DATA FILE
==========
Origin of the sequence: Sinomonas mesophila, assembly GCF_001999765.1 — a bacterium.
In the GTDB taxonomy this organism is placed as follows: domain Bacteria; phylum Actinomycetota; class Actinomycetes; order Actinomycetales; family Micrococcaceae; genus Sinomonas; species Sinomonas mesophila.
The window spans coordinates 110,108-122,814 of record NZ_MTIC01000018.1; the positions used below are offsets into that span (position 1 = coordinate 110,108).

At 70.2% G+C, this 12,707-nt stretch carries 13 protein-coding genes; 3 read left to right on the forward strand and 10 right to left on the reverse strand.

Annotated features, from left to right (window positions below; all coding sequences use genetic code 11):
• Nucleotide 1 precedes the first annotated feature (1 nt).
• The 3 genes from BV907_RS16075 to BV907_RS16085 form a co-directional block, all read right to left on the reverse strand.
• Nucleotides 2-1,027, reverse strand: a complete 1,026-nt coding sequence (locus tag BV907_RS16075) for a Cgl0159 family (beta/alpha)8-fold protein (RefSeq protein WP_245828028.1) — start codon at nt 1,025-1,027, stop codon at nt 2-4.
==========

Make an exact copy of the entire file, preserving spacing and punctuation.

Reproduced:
Origin of the sequence: Sinomonas mesophila, assembly GCF_001999765.1 — a bacterium.
In the GTDB taxonomy this organism is placed as follows: domain Bacteria; phylum Actinomycetota; class Actinomycetes; order Actinomycetales; family Micrococcaceae; genus Sinomonas; species Sinomonas mesophila.
The window spans coordinates 110,108-122,814 of record NZ_MTIC01000018.1; the positions used below are offsets into that span (position 1 = coordinate 110,108).

At 70.2% G+C, this 12,707-nt stretch carries 13 protein-coding genes; 3 read left to right on the forward strand and 10 right to left on the reverse strand.

Annotated features, from left to right (window positions below; all coding sequences use genetic code 11):
• Nucleotide 1 precedes the first annotated feature (1 nt).
• The 3 genes from BV907_RS16075 to BV907_RS16085 form a co-directional block, all read right to left on the reverse strand.
• Nucleotides 2-1,027, reverse strand: a complete 1,026-nt coding sequence (locus tag BV907_RS16075) for a Cgl0159 family (beta/alpha)8-fold protein (RefSeq protein WP_245828028.1) — start codon at nt 1,025-1,027, stop codon at nt 2-4.